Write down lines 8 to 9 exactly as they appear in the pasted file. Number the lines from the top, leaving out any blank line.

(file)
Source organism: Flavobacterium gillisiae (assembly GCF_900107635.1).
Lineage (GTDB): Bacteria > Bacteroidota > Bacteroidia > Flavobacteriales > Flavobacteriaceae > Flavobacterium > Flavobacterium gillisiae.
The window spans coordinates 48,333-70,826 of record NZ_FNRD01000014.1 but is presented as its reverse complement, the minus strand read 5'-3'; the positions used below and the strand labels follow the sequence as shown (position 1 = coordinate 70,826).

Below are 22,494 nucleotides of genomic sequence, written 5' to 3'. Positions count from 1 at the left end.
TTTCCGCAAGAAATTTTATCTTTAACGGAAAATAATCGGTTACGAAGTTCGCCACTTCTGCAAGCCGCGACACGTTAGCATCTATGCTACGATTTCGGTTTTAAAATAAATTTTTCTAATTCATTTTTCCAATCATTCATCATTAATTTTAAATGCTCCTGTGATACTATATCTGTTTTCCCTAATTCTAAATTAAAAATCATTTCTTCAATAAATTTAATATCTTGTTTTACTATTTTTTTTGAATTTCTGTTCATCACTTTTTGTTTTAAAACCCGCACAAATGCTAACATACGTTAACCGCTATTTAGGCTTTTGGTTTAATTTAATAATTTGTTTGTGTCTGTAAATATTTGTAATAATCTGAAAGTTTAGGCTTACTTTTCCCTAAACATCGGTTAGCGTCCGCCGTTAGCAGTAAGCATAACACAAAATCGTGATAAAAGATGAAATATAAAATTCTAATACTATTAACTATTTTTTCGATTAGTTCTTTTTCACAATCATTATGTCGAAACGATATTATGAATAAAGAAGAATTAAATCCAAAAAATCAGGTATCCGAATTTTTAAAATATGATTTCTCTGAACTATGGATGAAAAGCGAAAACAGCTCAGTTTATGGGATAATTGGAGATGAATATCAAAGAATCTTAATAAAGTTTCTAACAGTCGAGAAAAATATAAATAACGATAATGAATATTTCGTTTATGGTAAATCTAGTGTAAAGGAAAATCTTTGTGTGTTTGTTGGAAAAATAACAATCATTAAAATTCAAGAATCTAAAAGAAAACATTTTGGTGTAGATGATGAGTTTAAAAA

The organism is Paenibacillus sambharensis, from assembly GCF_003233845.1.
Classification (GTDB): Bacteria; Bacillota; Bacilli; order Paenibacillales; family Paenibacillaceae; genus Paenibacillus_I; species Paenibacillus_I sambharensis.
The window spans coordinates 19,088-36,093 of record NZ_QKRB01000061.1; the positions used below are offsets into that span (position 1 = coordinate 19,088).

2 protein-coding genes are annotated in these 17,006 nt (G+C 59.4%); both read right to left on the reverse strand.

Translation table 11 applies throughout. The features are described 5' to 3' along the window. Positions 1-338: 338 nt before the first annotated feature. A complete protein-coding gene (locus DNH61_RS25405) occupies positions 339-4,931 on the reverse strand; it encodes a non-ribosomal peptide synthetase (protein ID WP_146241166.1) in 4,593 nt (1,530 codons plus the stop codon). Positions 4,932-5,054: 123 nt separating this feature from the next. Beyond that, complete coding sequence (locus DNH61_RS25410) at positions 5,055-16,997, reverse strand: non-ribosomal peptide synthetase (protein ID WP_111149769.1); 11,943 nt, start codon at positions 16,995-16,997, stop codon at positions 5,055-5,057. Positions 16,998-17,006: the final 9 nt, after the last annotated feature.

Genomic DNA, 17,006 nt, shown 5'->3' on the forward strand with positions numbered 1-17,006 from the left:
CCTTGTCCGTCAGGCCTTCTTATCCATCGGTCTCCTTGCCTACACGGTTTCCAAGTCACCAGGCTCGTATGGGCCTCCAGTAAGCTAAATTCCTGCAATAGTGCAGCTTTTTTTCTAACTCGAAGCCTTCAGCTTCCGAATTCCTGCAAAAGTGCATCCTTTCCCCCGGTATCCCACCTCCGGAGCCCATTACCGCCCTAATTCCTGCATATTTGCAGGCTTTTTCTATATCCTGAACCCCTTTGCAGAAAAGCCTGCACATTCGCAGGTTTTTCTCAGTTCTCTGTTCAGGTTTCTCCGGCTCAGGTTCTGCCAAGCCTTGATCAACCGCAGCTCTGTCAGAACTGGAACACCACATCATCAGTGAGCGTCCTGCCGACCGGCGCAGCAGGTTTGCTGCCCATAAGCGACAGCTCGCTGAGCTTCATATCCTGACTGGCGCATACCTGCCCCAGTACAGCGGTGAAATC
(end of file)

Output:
The window spans coordinates 19,088-36,093 of record NZ_QKRB01000061.1; the positions used below are offsets into that span (position 1 = coordinate 19,088).

2 protein-coding genes are annotated in these 17,006 nt (G+C 59.4%); both read right to left on the reverse strand.